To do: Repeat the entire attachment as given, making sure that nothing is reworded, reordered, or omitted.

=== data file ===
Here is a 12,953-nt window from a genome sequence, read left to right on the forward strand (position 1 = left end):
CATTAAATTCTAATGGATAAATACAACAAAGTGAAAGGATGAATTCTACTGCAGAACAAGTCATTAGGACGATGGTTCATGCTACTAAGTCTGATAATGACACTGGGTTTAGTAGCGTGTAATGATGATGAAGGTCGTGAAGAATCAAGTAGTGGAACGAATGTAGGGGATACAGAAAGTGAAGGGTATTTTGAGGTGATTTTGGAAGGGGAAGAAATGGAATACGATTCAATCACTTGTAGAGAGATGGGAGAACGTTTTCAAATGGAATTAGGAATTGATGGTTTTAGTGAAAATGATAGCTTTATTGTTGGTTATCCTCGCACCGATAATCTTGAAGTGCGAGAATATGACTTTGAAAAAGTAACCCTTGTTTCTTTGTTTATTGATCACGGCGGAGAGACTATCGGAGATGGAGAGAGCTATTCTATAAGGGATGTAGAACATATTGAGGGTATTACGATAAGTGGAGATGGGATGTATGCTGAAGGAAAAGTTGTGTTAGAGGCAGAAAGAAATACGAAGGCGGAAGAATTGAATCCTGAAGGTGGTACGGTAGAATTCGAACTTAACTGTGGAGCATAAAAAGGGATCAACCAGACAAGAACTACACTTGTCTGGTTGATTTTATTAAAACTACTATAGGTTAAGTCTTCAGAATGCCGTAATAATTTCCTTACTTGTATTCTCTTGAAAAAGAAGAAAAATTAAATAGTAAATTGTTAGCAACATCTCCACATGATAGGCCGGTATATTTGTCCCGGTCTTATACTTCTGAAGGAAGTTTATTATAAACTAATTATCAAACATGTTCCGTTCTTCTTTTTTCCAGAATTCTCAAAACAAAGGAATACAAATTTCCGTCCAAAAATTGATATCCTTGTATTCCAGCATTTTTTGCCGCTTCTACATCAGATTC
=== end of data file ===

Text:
Here is a 12,953-nt window from a genome sequence, read left to right on the forward strand (position 1 = left end):
CATTAAATTCTAATGGATAAATACAACAAAGTGAAAGGATGAATTCTACTGCAGAACAAGTCATTAGGACGATGGTTCATGCTACTAAGTCTGATAATGACACTGGGTTTAGTAGCGTGTAATGATGATGAAGGTCGTGAAGAATCAAGTAGTGGAACGAATGTAGGGGATACAGAAAGTGAAGGGTATTTTGAGGTGATTTTGGAAGGGGAAGAAATGGAATACGATTCAATCACTTGTAGAGAGATGGGAGAACGTTTTCAAATGGAATTAGGAATTGATGGTTTTAGTGAAAATGATAGCTTTATTGTTGGTTATCCTCGCACCGATAATCTTGAAGTGCGAGAATATGACTTTGAAAAAGTAACCCTTGTTTCTTTGTTTATTGATCACGGCGGAGAGACTATCGGAGATGGAGAGAGCTATTCTATAAGGGATGTAGAACATATTGAGGGTATTACGATAAGTGGAGATGGGATGTATGCTGAAGGAAAAGTTGTGTTAGAGGCAGAAAGAAATACGAAGGCGGAAGAATTGAATCCTGAAGGTGGTACGGTAGAATTCGAACTTAACTGTGGAGCATAAAAAGGGATCAACCAGACAAGAACTACACTTGTCTGGTTGATTTTATTAAAACTACTATAGGTTAAGTCTTCAGAATGCCGTAATAATTTCCTTACTTGTATTCTCTTGAAAAAGAAGAAAAATTAAATAGTAAATTGTTAGCAACATCTCCACATGATAGGCCGGTATATTTGTCCCGGTCTTATACTTCTGAAGGAAGTTTATTATAAACTAATTATCAAACATGTTCCGTTCTTCTTTTTTCCAGAATTCTCAAAACAAAGGAATACAAATTTCCGTCCAAAAATTGATATCCTTGTATTCCAGCATTTTTTGCCGCTTCTACATCAGATTC